NOA, UNICEF Partner to Combat Female Genital Mutilation in Ekiti


By Victor Ogunje in Ado Ekiti

The National Orientation Agency (NOA) and United Nations Children’s Fund (UNICEF) have advised mothers in Ekiti State to stop the long practice of female genital mutilation (FGM), describing the practice as harmful and sinful to womenfolk.

They said there was need to save female children from the pains being experienced after their genital had been mutilated, saying the practice had cost the deaths of millions of African children.

The agencies said these in Orin Ekiti, Ido/Osi Local Government of the state Wednesday during a public declaration against FGM in the town.

At the ceremony attended by the wife of the Ekiti State Governor, Mrs Bisi Fayemi, the partnering agencies signed a pact with the town through the Regent of Orin Ekiti, Mrs Theresa Dada, signalling the town’s commitment to prohibit the practice in the community.

Speaking at the event, the UNICEF Consultant for Oyo, Ekiti and Osun States, Mrs Aderonke Olutayo, said Ekiti was ranked third in the country in the menace of FGM, saying concerted efforts must be made to end the practice in the interest of the female children.

She said the practice had caused a lot of havoc to female children due the incidences of blood loss and convulsion always suffered by victims.

Olutayo added that with the pact with the community, UNICEF will set up community Champions and Surveillance Committee in the town to monitor compliance and report to the international agency.

The UNICEF boss said: “The practice had been found to be causing deaths of female children apart from infringing on their rights.. It is wrong to take away rights of female children just because this mutilation was being done when they have no capacity to fight for themselves.

“Our target in UNICEF is to ensure that we must stop the practice before year 2030, so we need your support. We are not going to leave you to this public declaration, we are going to monitor situations here and ensure that you comply.”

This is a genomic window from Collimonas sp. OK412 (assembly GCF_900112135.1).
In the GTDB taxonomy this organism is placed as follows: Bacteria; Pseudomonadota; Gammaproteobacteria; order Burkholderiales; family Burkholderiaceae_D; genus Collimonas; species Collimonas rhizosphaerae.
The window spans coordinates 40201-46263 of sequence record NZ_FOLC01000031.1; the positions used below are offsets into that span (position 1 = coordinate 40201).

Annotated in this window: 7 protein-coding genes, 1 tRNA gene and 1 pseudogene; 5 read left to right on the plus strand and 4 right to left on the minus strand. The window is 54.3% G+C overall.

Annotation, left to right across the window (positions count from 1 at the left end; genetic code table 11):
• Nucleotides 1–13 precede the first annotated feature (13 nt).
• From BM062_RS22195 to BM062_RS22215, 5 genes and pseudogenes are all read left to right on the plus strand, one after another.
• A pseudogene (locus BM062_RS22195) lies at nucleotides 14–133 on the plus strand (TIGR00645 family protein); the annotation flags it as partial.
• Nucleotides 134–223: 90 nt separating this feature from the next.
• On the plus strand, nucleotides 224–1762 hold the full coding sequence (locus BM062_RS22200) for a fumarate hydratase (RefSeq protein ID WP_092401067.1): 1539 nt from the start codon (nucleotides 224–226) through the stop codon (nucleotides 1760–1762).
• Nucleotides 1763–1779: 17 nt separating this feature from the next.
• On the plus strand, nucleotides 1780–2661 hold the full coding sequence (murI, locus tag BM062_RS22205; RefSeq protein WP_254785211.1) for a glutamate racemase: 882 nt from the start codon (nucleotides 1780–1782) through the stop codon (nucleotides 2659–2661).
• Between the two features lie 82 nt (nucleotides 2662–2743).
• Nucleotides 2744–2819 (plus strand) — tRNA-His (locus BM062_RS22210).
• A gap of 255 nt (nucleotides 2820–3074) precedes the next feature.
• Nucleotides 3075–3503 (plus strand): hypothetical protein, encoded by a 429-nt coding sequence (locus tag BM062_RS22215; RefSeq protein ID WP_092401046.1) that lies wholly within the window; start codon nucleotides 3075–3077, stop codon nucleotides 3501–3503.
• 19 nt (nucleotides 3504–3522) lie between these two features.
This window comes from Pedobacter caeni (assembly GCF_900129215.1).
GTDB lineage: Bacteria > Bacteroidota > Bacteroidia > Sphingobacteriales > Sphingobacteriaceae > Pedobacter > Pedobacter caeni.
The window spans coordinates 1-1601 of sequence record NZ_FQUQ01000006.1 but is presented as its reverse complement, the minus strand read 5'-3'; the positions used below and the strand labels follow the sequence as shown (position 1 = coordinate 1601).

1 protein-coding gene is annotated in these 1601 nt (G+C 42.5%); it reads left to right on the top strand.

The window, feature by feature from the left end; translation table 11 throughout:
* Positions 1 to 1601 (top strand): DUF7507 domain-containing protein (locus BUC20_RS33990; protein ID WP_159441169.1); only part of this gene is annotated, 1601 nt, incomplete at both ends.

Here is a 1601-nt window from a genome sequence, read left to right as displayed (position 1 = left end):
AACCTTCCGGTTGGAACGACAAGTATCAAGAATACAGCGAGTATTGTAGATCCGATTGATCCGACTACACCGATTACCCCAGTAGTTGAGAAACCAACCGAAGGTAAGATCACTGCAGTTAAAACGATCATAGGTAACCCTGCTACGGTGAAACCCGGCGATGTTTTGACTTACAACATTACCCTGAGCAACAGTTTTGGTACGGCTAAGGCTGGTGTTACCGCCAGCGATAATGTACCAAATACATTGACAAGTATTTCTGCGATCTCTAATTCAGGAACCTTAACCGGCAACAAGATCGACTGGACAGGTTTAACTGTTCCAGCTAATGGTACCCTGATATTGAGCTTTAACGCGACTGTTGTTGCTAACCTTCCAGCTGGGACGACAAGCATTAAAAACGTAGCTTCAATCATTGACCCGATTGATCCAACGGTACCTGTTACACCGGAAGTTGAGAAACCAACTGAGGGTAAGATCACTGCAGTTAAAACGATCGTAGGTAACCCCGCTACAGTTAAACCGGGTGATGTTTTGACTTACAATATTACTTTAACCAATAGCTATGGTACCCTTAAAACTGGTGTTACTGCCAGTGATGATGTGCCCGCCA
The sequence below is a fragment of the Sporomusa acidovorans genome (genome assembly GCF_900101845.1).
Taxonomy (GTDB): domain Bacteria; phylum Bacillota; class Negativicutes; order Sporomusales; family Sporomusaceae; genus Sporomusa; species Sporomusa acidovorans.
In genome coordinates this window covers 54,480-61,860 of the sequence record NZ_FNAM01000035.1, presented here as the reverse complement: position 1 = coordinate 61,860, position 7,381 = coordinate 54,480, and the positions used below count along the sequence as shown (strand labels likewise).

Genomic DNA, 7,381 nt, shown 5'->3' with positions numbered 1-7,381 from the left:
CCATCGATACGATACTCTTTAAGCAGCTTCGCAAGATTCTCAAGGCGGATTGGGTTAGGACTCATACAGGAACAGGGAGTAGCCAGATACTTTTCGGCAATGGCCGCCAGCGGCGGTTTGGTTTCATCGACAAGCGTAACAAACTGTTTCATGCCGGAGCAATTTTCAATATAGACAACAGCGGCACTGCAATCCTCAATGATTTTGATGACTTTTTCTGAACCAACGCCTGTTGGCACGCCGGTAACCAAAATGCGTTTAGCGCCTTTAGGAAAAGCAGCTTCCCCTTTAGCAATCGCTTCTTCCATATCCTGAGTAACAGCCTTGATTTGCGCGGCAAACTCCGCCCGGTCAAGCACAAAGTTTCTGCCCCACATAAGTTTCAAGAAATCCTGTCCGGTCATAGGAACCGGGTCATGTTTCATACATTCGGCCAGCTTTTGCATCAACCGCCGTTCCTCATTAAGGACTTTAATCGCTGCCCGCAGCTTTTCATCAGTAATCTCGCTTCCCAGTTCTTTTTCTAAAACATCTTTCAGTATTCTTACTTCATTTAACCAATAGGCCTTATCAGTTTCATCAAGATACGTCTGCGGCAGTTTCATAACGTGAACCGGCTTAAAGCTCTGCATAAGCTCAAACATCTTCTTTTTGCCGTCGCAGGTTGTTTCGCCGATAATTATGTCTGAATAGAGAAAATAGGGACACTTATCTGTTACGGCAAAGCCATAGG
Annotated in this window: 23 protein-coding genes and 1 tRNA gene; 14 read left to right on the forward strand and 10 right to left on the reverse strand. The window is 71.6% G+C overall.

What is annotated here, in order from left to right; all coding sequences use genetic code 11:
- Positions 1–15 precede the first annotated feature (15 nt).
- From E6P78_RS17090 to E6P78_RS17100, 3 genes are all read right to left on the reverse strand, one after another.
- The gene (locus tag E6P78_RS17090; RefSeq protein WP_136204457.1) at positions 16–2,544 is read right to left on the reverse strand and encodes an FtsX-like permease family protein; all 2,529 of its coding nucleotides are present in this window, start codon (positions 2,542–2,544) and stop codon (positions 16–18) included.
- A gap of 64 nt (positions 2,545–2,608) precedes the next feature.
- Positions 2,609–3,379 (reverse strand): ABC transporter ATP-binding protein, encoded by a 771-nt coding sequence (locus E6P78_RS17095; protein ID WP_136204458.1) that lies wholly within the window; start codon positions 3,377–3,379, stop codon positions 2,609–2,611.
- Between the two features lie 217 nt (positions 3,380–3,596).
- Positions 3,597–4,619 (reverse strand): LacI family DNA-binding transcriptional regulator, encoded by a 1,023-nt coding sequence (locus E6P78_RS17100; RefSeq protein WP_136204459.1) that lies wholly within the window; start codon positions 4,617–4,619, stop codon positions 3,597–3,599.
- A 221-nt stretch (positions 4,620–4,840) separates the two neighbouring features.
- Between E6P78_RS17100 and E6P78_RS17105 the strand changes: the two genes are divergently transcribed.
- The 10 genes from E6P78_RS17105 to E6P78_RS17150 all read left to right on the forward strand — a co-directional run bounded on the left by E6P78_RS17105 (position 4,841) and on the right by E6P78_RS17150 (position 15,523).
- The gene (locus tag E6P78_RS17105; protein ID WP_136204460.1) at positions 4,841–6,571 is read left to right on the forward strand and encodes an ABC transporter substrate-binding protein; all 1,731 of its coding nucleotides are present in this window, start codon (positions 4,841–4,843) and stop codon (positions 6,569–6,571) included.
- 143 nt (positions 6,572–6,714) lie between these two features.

Mrs Fayemi said the Ekiti State government has a subsisting law prohibiting the act, warning that whoever is caught engaging in it will be dealt with in accordance with the law of the land.

The governor’s wife added that it sounded so pathetic and unacceptable that Ekiti has one of the highest prevalent rate of FGM in Nigeria, in spite of the state’s prowess in education.

She said the government of Dr Kayode Fayemi will work hard with the traditional and religious leaders to stop the practice in the state, adding that the governor places high premium on the protection of human lives.

“Our people have agreed that this practice is unhealthy and dangerous and they are ready to put a stop to it. We have so many traditions we have to protect like respecting our traditional rulers and leaders, but this FGM is one of those practices that had set us back as a state.

“Nowadays, people no longer kill twins or burying of living individuals with a dead king, once we have stopped those ones, we must also stop FGM.

“We are number one in education and one of the best seven states in Nigeria in agriculture. Also in HIV prevalence, we are number 36 in the country. All these are good records, but being ranked third in FGM is not a good one and it is right to adjust our ways in this regard.

“Don’t forget that Ekiti has a law prohibiting this practice but has not been well implemented. I don’t want you to be made a scapegoat, because if you are caught, our government will not save you from prosecution,” she said.

The NOA’s Director in Ekiti, Mr Dayo Famosaya, said the fight against FGM began in Calabar, capital of Cross River State, four years ago due to the pains and anguish the practice had done to female children.

Famosaya applauded UNICEF’s giant strides in the fight against those traditional practices injuring the African society and causing colossal damage to generations of female children.